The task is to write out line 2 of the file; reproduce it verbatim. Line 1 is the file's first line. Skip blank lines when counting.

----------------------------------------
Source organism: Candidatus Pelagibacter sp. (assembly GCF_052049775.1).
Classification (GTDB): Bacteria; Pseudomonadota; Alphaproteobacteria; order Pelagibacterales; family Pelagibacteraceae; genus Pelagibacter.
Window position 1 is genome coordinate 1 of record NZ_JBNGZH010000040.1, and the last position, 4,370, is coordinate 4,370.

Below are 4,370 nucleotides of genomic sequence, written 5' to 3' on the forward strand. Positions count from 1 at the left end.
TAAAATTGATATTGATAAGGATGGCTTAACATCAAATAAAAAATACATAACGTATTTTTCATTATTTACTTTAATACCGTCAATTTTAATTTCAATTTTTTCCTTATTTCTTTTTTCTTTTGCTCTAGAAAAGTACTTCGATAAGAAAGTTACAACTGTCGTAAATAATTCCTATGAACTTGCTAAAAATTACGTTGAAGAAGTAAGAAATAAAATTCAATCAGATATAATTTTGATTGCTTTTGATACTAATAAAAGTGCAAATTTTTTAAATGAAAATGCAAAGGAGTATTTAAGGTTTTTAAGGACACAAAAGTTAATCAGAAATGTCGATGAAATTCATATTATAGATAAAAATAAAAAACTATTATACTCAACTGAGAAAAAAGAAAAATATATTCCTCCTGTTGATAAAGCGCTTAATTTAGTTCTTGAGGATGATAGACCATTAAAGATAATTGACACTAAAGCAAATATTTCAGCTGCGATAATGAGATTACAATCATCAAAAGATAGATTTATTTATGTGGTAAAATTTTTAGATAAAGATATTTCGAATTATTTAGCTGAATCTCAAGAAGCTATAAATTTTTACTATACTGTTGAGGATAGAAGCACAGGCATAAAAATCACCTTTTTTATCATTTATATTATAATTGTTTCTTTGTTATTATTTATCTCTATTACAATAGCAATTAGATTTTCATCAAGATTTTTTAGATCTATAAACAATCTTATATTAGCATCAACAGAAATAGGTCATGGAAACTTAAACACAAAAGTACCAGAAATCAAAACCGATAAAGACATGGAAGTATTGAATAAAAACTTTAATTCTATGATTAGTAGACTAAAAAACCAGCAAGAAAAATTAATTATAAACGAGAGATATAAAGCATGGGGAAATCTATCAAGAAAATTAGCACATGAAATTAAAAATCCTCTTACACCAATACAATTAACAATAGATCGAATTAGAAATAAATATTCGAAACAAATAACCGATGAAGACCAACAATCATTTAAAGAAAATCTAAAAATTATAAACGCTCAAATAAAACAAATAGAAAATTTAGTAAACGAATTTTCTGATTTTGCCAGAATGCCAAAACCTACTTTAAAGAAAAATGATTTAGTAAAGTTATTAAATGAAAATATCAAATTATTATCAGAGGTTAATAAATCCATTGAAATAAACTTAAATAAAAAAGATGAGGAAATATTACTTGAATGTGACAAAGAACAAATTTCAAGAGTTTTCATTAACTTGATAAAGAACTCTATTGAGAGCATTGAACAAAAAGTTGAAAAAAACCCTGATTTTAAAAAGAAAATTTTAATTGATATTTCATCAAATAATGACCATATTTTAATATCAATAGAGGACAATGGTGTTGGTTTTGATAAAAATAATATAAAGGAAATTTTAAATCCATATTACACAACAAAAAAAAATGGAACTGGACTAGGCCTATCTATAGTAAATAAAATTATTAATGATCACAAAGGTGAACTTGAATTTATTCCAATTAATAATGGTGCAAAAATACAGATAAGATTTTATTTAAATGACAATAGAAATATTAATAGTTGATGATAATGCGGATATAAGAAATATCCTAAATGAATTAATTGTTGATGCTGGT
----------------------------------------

Classification (GTDB): Bacteria; Pseudomonadota; Alphaproteobacteria; order Pelagibacterales; family Pelagibacteraceae; genus Pelagibacter.